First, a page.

On What Matters: Subjectivism and Ought Implies Can

So, as briefly noted last time, there is a potential issue with Parfit’s idea of reasons, especially if he wants them to be normative, if they go against the beliefs and desires that we actually have. If we act based on the beliefs and desires we have, but don’t have certain beliefs or desires, it seems like a normative push to act in another way will violate the set rule of the normative that says that “Ought implies can”, which works out to essentially say that I cannot be normatively bound to do something that I simply am unable to do. In Chapter 4, Parfit tries to reply to the argument of the Subjectivists that this is indeed what rejecting Subjectivism does, but he does it in the annoying way that I’ve seen throughout most of the book so far: by taking an analogy or example, analyzing it shallowly, and then insisting that therefore he’s proved his point.

The example he uses is this one: if I say that you ought to have helped that blind man across the street, if you reply that you couldn’t have, it wouldn’t be a good justification of that claim to say “I didn’t want to”. Certainly, it is the case that you physically could have done it, but since the Subjectivist views Parfit is criticizing do accept that we can only that which we have some desire to do, that’s not sufficient for Parfit’s purpose. If we return to the snake analogy, we can see that someone who had no idea that running away would result in the snake striking and that staying still would result in it calming down enough for you to get away, we can see that while we might be able to physically stay still that there is a sense in which we can say, at least, that we simply cannot expect anyone to actually act that way. The same thing, then, can apply to this case: can we say that we can expect someone to do something that they have absolutely no desire to do?

In the example Parfit gives, it seems that when we reject the “I didn’t want to” argument, we don’t do it on the basis that the person really didn’t have any desire to do that. We seem to assume that in some way they knew that that is something that people expected and so had some reason from that to want to help the blind man across the street. So when they said they didn’t want to do it, they didn’t mean that they had no desire to do it, but that their desire not to help overwhelmed their rather slim desire to do that. In short, “I just didn’t want to” is not an expression that they completely lacked the desire, but an expression of the fact that avoiding the inconvenience of doing that is what they wanted more. We then judge them as a person based on that condition, and note that their desires are selfish and shallow. But they still, in fact, had those desires, and had the desire to help them across the street … but, after consideration, helping them simply wasn’t as important as it was for them to avoid that inconvenience.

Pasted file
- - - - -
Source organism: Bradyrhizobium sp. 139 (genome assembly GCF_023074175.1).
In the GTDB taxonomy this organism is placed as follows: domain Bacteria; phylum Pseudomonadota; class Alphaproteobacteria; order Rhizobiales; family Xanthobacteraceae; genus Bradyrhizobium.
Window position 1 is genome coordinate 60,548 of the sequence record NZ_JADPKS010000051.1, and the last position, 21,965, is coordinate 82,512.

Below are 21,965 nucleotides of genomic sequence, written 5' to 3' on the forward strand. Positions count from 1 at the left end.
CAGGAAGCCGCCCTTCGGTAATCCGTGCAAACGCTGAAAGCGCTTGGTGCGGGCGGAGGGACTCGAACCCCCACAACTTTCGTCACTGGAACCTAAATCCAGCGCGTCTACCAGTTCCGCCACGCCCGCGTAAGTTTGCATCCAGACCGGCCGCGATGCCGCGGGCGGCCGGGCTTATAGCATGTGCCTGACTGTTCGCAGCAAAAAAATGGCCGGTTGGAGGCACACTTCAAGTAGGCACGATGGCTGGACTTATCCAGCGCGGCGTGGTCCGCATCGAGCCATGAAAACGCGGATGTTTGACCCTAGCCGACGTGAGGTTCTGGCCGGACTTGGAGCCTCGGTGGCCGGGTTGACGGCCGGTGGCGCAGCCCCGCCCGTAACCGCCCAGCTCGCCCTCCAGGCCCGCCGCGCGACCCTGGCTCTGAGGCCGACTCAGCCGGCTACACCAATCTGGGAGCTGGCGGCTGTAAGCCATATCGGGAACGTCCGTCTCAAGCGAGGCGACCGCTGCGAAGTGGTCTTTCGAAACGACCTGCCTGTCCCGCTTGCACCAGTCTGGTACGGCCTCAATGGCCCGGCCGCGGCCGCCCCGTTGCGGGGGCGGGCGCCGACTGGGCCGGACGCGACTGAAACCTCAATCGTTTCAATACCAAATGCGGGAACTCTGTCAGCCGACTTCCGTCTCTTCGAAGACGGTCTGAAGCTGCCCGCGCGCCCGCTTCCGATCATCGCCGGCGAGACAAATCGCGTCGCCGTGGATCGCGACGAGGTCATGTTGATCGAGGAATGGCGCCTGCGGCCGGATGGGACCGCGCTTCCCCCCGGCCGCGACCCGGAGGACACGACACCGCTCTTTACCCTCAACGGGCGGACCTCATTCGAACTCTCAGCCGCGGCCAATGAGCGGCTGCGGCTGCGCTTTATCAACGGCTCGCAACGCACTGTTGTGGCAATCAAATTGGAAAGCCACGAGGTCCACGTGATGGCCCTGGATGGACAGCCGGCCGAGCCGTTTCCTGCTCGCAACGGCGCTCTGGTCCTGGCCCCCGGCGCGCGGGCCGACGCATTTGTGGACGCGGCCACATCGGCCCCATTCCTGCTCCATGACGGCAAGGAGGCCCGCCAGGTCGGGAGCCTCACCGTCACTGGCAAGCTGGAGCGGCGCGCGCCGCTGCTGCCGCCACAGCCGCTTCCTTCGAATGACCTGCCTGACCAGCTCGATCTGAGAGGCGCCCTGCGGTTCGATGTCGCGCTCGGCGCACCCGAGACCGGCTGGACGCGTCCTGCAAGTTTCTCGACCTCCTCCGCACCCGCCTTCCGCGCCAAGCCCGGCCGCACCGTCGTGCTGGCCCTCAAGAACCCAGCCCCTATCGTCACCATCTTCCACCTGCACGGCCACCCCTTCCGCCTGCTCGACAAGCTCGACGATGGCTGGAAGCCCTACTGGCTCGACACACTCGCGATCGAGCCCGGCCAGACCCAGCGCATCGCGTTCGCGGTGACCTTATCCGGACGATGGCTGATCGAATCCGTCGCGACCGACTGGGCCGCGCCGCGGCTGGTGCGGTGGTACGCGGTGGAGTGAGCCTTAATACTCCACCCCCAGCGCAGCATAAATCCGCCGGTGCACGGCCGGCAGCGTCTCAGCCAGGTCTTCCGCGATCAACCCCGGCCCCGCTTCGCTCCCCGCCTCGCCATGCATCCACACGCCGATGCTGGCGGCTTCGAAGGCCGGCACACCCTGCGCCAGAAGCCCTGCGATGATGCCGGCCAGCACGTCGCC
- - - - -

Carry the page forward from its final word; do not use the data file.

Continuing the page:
So this isn’t an example of completely lacking the desire. In these cases, we generally presume that the person understands why it would be good to do that, as the reply is not “Why would I do that?” but instead a shrug and a “I just didn’t want to”. While we’d still judge the former person harshly, that’s closer to simply having absolutely no desire or no motivation to actually help them. To put it better, it might be a case of someone who merely calculates the pros and cons of helping the blind person, decides that they ought to help the blind person … and yet simply never moves to help them. Essentially, to have absolutely no real desire to do something might be like analyzing dispassionately a situation and deciding that the ideal course of action is to help the blind person, but even knowing that simply doesn’t do it, and when asked for reasons it isn’t the case that they want to do something else more, but that even with that calculation simply having no desire to actually act on that calculation.

If this can happen, then this is very bad for Parfit’s structure, because he would be committed to saying that we could indeed have the most reason to do something that we have no motivation to do, and if we have no motivation to do it we’d be incapable of doing it. Parfit’s structure of inherent reasons that he relies on so much for agony seems to encourage this sort of impartial, idealized calculation to get to what you should do, but he doesn’t link it to any motivation. If this sort of calculation is self-motivating and so always results in the appropriate motivation, then Parfit’s arguments don’t really work, as Subjectivists now have reason to say that it still always boils down to the desires you have, but that reasoning ideally will always lead to you having reasonable desires. If, however, it is possible to reason yourself into one of Parfit’s objective reasons and still lack the motivation to actually do that which Parfit says is objectively what you have the most reason to do, then Parfit would insist that someone is normatively bound to act in a way that they are not capable of acting, violating ought implies can.

There is more in this chapter, mostly discussions of Frankfurt and Rawls, but this is enough for this post. I may or may not pick those up in the next post.



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